People tell me not to worry about it, since it is "only a customer's truck", but it frustrates me to see a perfectly good Ford Raptor destroyed by a K&N filter.
Last week the customer came in for an oil change on the Raptor he had bought. It had water in the oil. No loss of coolant. After flushing and cleaning it up, he went away happy with good oil.
Today, after a a few inches of rain in the morning, he came back with water in the oil again. No loss of coolant. My people called me downstairs to investigate. I found this K&N filter adapted to the truck, wet with the water that splashes all over the engine compartment when you go through water. I pulled it off to see all this dirt inside the air intake and the brown, water filled oil.
It bothers me that people get taken in by advertising of filters like this and destroy engines. A filter without a housing is asking for trouble.
bing bloody go. Luv ya. The K-N is a piece of junk. I've sent back 3 of them. Found sand
in the air tubes. More like silt. Finer than flower. the best way i can describe it is
powdered grafite. The only way they produce a H.P. increase is at W.O.T. They kind of forget to tell you that. They probably could work if the users know " exactally " how to
use them. It's usually an advertizing sceme and the little " kids " or the unsuspecting
" I want more H.P. and spend jack " consumers get screwed. EXP. Buy an A.C. recharge kit. Your A.C. doesn't cool. You force the charge into the system. Meanwhile your T.X.
is plugged. Your high side goes BANG. You can buy all that stuff but if you have no idea
of how it works good luck. Do you think you will get your money back ??? If you have a sealed air box your better off cutting the bottom off just under the filter element. No restriction and it is still filtered. K - N RIP OFF. ( Krap - No good ).
K&N's have questionable value in a street vehicle, and the "cold air intake" systems do pick up water. But, I need to respectfully disagree with both assessments regarding the allegation that K&N's cause engine damage. It's the misuse of K&N's that causes the damage.
I have used K&N's in off-road vehicles for many years and miles in Baja's sand and talcum like silt and have never seen an intake that dirty from a properly installed K&N. Personally, this includes motorcycles, trucks, and a Porsche powered Chenwith, but also includes many additional SCORE race vehicles, which use K&N almost exclusively. I also use K&N's in a street driven Crown Vic and two Mustangs, but they have stock cold air intake systems to baffle water intake.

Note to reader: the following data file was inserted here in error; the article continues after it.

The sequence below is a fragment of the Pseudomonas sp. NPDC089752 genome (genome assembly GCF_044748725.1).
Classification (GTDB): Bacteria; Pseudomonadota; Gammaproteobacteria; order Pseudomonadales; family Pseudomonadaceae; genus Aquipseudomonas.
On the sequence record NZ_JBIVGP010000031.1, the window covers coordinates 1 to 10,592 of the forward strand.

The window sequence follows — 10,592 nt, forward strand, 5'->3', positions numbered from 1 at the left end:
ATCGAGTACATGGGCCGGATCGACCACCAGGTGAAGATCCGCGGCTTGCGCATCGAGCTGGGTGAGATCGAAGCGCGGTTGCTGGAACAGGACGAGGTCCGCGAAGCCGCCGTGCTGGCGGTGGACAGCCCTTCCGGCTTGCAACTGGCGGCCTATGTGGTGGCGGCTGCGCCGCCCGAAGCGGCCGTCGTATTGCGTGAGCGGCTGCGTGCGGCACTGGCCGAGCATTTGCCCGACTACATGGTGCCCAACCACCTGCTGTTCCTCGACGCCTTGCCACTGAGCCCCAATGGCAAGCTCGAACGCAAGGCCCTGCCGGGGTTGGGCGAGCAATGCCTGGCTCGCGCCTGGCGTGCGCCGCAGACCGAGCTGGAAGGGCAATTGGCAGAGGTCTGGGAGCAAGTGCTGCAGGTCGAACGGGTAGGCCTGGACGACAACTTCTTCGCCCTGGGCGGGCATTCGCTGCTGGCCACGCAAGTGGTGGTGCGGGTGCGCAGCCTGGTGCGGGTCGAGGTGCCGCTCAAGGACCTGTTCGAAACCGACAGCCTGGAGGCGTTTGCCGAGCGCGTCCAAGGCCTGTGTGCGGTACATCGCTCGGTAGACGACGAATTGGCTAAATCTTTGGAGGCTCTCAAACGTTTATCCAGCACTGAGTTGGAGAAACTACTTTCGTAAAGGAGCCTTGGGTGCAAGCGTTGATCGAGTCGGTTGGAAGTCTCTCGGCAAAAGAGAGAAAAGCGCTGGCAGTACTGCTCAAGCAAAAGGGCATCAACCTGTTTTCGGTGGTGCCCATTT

A stock paper filter will not last long in an off-road race or chase vehicle before it clogs with a resulting loss in HP. That's where K&N's really work! Stock filters are, however, easy to install and the problem begins when people incorrectly think they can just pop a K&N filter in like a paper filter.
K&N's need to be properly oiled and greased before installation. Let the oil soak in and then check for dry spots. Oil again if any dry spots are present, but do not over oil. Then lightly coat the rubber mating surface with grease to seal the connection.
I agree that K&N's are not for everybody. Kids buy them because they look cool, but don't blame the product for it's misuse. Nor would I be quick to blame a quality engine part for it's failure because it was improperly installed by an inexperienced mechanic.
I totally agree with Bajarider, that particular install was doomed from the start. Installing a CAI without some sort of an air box is the equivalent of cutting out half of the air box for your existing filter! I have Spectre on my truck, it sits above the driver side head. My truck is a 73 highboy, so it's about 4 1/2 feet above the ground. Normal use, I'm pretty well protected, and before I take it out into the mud and what not, I'm gong to figure out how to make an air box that doesn't look like a crappy duct job.
Oh, Baja, not sure what type of grease you use, but many of the rubber seals out there break down when in constant contact with petroleum products, if you're experiencing this, try silicon. If you all ready are, never mind.
__________________ Chewing on asphalt and drinking dinosaur wine
At least the guy DRIVES it in places it was meant for. Strange why the owner wouldn't have opted for an aftermarket snorkel or something similar with the vehicle being subject to those conditions.
K&N is overpriced for what it is. They further sucker you in to buy their re-oiling products. Most people wash the filter out, but fail to oil it properly in which case it's best to not even have a filter installed.
I find it odd why they would spend $50K on a Raptor, and put on a $20 intake. If this guy wanted to waste his money he should have bough a throttle body spacer. Nothing like making the air travel farther than it has to with no performance benefit. I should have thought to market those damn things.
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